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Globalization and Invasive Species Take Toll on America's Trees

Tom Pelton


A white ash tree stands beside my front porch in Baltimore -- its trunk nearly as thick as I am tall, and its branches stretching at least three times the height of my three-story house, shading one side of my roof to the other.

It’s about 200 years old, and it started growing back when this section of the city was still farmland beside a stream, decades before the Civil War.

From one of its massive branches, I hung a rope swing that my daughters flew on through the air in their white first communion dresses many springs ago, and that all my neighborhood’s children adopted as their swing.

But recently my old friend hasn’t been looking himself.   The tips of several of its high branches never grew leaves this summer.  So I called in a tree doctor: Matt Mitchelltree of North Hill Tree Experts.

“Well the tree definitely has emerald ash borer, which is an invasive insect we’ve been dealing with over the last five six years," Mitchelltree said. "It does a lot of internal damage to the plant, which causes die backs in the tips and eventual death of the tree.”


It was a diagnosis I’d been dreading to hear since the emerald ash borer – a shiny green beetle from Asia that loves ash trees and has no natural predators in the U.S.  – in the 1990s hitchhiked over from China to the suburbs of Detroit, likely in the wood of a packing crate.

Despite efforts at quarantine and pre-emptively cutting down tens of thousands of ash trees to stop their movement, the beetles spread across the Eastern US and Maryland.  Around 2004 in Prince George’s County, the Maryland Department of Agriculture tried an aggressive strategy to halt their spread– mowing down all ash trees within a mile and a half radius of infected trees.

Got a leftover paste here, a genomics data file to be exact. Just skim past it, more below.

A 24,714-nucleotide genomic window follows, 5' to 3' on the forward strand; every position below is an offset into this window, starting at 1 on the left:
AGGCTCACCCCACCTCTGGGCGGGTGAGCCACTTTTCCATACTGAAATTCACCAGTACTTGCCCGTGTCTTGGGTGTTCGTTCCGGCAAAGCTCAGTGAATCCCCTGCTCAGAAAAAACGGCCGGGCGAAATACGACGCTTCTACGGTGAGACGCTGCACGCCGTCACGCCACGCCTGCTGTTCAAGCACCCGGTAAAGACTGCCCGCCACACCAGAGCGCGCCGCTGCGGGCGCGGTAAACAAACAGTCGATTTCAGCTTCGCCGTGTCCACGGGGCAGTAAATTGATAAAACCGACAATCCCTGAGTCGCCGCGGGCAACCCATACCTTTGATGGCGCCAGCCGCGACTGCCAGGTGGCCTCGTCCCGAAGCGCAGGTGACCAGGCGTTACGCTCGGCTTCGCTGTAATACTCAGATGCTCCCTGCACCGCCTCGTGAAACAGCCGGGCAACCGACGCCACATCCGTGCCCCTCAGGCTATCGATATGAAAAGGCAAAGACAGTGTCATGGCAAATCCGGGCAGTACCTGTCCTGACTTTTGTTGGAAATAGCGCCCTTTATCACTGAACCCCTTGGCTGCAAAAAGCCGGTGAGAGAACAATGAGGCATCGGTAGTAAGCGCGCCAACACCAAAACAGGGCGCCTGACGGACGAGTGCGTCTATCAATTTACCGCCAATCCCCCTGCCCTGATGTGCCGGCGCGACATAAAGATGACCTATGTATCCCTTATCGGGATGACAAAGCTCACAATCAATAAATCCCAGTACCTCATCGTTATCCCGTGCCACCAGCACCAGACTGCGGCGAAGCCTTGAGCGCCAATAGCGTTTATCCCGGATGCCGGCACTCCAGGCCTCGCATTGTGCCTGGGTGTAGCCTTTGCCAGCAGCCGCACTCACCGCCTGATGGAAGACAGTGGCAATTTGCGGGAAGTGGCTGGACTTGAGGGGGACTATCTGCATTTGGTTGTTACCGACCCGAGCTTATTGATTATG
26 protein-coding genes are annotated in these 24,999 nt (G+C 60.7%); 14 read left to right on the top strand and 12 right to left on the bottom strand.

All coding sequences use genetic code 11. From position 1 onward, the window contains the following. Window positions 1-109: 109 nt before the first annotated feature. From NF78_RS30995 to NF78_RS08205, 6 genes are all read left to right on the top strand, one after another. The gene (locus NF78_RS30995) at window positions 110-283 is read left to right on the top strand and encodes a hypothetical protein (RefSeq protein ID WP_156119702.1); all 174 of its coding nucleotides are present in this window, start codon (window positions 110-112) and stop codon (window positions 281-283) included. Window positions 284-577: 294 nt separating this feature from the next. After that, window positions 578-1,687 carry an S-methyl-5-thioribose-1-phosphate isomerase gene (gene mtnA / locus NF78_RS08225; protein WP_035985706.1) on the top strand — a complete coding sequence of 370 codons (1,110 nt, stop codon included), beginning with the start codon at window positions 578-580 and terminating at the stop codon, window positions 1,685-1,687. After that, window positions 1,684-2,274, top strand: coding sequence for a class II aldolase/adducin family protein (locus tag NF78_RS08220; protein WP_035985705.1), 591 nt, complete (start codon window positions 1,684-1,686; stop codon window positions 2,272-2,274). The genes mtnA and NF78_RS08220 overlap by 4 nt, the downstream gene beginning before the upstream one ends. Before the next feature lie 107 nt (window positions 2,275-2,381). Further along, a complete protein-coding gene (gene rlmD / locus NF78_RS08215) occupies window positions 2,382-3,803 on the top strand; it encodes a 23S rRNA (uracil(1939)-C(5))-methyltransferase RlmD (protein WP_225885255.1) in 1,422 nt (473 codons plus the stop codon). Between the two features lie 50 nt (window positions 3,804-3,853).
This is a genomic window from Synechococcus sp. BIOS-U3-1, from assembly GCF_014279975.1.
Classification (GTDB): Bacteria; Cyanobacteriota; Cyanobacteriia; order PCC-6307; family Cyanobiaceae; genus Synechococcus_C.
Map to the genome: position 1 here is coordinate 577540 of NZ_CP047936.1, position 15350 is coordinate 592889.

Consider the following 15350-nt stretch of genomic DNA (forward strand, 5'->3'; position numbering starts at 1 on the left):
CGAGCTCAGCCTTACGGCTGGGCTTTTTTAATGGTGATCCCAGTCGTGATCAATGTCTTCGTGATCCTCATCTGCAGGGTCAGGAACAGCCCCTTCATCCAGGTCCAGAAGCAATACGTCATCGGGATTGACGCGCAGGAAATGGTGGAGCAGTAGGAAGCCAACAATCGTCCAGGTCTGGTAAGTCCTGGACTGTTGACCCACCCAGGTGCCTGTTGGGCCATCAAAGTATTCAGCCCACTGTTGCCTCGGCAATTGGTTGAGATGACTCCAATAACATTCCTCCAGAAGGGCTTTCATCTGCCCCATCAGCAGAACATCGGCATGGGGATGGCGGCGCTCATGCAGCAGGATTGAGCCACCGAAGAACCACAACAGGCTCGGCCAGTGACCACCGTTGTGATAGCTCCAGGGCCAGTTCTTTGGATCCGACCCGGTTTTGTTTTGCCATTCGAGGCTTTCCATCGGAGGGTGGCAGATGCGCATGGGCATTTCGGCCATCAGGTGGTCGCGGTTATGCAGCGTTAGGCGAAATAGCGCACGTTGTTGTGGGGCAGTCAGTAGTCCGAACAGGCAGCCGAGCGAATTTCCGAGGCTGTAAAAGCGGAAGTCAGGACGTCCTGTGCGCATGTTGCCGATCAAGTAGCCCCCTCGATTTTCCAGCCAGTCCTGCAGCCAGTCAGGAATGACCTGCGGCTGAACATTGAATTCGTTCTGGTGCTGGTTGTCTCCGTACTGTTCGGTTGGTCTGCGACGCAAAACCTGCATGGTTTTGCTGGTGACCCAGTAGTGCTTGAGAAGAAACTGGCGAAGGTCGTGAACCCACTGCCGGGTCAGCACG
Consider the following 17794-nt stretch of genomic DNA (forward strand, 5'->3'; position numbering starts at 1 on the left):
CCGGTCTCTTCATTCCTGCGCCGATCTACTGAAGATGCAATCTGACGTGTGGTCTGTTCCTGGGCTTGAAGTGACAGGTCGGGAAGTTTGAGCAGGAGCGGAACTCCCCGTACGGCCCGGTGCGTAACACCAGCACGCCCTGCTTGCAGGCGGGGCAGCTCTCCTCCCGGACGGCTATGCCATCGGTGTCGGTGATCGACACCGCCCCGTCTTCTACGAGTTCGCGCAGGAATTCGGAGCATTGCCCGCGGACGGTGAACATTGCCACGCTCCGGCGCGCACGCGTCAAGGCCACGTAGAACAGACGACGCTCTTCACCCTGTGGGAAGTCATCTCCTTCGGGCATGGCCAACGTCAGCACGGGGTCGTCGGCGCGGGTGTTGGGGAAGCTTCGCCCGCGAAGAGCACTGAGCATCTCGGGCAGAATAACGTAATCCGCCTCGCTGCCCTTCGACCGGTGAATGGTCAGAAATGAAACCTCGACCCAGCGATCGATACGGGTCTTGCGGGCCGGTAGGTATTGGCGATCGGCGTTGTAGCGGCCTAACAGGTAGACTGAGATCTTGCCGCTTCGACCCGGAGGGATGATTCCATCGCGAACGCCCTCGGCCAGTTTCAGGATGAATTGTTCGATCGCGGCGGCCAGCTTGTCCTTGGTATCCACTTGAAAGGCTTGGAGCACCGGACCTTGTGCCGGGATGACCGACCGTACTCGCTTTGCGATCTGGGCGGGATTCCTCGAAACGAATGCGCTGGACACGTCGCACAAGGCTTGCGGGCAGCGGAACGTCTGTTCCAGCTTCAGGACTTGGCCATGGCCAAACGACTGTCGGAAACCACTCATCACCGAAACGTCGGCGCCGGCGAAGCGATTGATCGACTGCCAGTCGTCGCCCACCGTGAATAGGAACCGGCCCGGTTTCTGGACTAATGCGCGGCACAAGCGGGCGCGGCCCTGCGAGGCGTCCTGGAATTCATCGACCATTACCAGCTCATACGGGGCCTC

Here’s Heather Disque, an entomologist with the state agency.

“The beetles flies much better than we had originally anticipated, and it flew past our quarantine efforts," Disque said. "And since then we have quarantined the entire state for emerald ash borer.”

As many as 6 million ash trees worth more than $200 million could be lost in the Baltimore area alone.

For me, the personal price tag will be steep. The would be about $10,000 to cut down my infected ash tree – or $600 per year – in perpetuity – to treat it with pesticides.

As an alternative to pesticides, Maryland and other states are trying they call “biological pest controls.” State biologists are releasing tens of thousands of Asian parasitic wasps that lay their larvae in and kill the emerald ash borer, as they do back in their native China.

Carrie Brown-Lima, Director of the New York Invasive Species Research Institute, said that newly introduced control species like the Asian parasitic wasps have been carefully screened.

“Now a days, with the amount of invasive species we have, and how widespread they are, biological controls are turning out to be one of our only long-term sustainable solutions to our invasive species problems," Brown-Lima said.

I’m skeptical that this will work -- or that these tiny wasps will save my giant friend.  But I suppose the only other solution is turning back the hands of time, before Europeans arrived on this continent as an invasive species, to wipe out Native Americans and start the process of globalization that now returns to haunt us, like an infected tree.



Tom Pelton, a national award-winning environmental journalist, has hosted "The Environment in Focus" since 2007. He also works as director of communications for the Environmental Integrity Project, a non-profit organization dedicated to holding polluters and governments accountable to protect public health. From 1997 until 2008, he was a journalist for The Baltimore Sun, where he was twice named one of the best environmental reporters in America by the Society of Environmental Journalists.